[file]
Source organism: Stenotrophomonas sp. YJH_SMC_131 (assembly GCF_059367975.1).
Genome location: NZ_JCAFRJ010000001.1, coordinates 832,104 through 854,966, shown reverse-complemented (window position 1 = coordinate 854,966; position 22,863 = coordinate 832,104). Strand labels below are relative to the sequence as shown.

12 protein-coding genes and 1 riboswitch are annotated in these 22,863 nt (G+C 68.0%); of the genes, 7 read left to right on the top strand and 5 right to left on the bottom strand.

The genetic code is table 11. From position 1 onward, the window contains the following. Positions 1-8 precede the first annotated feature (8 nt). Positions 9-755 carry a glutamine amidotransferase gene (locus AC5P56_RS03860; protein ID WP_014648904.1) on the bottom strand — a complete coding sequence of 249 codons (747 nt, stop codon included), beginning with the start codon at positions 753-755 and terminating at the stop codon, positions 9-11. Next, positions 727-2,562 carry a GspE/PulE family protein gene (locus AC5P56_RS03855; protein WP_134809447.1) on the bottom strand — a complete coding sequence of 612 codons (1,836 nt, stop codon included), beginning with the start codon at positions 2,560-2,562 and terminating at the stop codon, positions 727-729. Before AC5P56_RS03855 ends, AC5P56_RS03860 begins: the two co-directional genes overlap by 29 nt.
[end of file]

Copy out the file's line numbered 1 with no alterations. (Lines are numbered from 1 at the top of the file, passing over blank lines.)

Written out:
Source organism: Stenotrophomonas sp. YJH_SMC_131 (assembly GCF_059367975.1).